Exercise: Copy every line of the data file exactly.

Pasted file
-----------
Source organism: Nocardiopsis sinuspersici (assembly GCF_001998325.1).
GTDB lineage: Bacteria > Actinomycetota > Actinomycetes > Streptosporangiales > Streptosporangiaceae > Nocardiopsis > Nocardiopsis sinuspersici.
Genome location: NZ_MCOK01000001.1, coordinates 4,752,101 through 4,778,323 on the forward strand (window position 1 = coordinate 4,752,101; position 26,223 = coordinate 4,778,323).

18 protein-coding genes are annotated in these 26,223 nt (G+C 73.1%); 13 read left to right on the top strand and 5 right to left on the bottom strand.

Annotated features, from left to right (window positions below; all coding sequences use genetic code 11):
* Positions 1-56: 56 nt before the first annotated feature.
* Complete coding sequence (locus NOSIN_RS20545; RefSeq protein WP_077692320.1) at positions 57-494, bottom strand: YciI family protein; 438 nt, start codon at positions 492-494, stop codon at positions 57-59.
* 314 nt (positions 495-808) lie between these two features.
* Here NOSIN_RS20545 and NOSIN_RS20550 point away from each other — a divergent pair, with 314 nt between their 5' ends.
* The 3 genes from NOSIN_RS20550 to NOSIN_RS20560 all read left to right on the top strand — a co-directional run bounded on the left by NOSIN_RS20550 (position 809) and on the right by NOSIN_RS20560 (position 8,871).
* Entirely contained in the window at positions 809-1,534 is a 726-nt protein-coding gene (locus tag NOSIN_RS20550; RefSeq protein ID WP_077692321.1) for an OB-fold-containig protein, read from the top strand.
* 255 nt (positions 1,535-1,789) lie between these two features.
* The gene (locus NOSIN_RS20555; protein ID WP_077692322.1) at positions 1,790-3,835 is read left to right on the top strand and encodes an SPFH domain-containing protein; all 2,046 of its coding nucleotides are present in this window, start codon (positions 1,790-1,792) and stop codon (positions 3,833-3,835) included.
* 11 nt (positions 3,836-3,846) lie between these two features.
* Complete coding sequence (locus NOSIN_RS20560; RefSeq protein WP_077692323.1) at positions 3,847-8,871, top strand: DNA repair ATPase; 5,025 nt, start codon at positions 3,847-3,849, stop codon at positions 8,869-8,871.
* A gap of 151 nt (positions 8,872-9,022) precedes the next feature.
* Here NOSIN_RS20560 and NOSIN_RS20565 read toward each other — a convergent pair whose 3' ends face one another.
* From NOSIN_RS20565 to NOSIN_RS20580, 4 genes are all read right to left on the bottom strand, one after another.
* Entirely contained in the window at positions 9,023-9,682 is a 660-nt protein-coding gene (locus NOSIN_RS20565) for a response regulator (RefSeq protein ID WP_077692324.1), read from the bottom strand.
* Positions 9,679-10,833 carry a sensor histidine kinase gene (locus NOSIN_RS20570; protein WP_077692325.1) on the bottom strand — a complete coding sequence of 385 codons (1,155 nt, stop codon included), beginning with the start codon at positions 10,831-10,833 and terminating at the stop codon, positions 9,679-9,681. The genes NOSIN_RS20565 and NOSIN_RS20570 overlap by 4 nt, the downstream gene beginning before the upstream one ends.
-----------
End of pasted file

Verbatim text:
Source organism: Nocardiopsis sinuspersici (assembly GCF_001998325.1).
GTDB lineage: Bacteria > Actinomycetota > Actinomycetes > Streptosporangiales > Streptosporangiaceae > Nocardiopsis > Nocardiopsis sinuspersici.
Genome location: NZ_MCOK01000001.1, coordinates 4,752,101 through 4,778,323 on the forward strand (window position 1 = coordinate 4,752,101; position 26,223 = coordinate 4,778,323).

18 protein-coding genes are annotated in these 26,223 nt (G+C 73.1%); 13 read left to right on the top strand and 5 right to left on the bottom strand.

Annotated features, from left to right (window positions below; all coding sequences use genetic code 11):
* Positions 1-56: 56 nt before the first annotated feature.
* Complete coding sequence (locus NOSIN_RS20545; RefSeq protein WP_077692320.1) at positions 57-494, bottom strand: YciI family protein; 438 nt, start codon at positions 492-494, stop codon at positions 57-59.
* 314 nt (positions 495-808) lie between these two features.
* Here NOSIN_RS20545 and NOSIN_RS20550 point away from each other — a divergent pair, with 314 nt between their 5' ends.
* The 3 genes from NOSIN_RS20550 to NOSIN_RS20560 all read left to right on the top strand — a co-directional run bounded on the left by NOSIN_RS20550 (position 809) and on the right by NOSIN_RS20560 (position 8,871).
* Entirely contained in the window at positions 809-1,534 is a 726-nt protein-coding gene (locus tag NOSIN_RS20550; RefSeq protein ID WP_077692321.1) for an OB-fold-containig protein, read from the top strand.
* 255 nt (positions 1,535-1,789) lie between these two features.
* The gene (locus NOSIN_RS20555; protein ID WP_077692322.1) at positions 1,790-3,835 is read left to right on the top strand and encodes an SPFH domain-containing protein; all 2,046 of its coding nucleotides are present in this window, start codon (positions 1,790-1,792) and stop codon (positions 3,833-3,835) included.
* 11 nt (positions 3,836-3,846) lie between these two features.
* Complete coding sequence (locus NOSIN_RS20560; RefSeq protein WP_077692323.1) at positions 3,847-8,871, top strand: DNA repair ATPase; 5,025 nt, start codon at positions 3,847-3,849, stop codon at positions 8,869-8,871.
* A gap of 151 nt (positions 8,872-9,022) precedes the next feature.
* Here NOSIN_RS20560 and NOSIN_RS20565 read toward each other — a convergent pair whose 3' ends face one another.
* From NOSIN_RS20565 to NOSIN_RS20580, 4 genes are all read right to left on the bottom strand, one after another.
* Entirely contained in the window at positions 9,023-9,682 is a 660-nt protein-coding gene (locus NOSIN_RS20565) for a response regulator (RefSeq protein ID WP_077692324.1), read from the bottom strand.
* Positions 9,679-10,833 carry a sensor histidine kinase gene (locus NOSIN_RS20570; protein WP_077692325.1) on the bottom strand — a complete coding sequence of 385 codons (1,155 nt, stop codon included), beginning with the start codon at positions 10,831-10,833 and terminating at the stop codon, positions 9,679-9,681. The genes NOSIN_RS20565 and NOSIN_RS20570 overlap by 4 nt, the downstream gene beginning before the upstream one ends.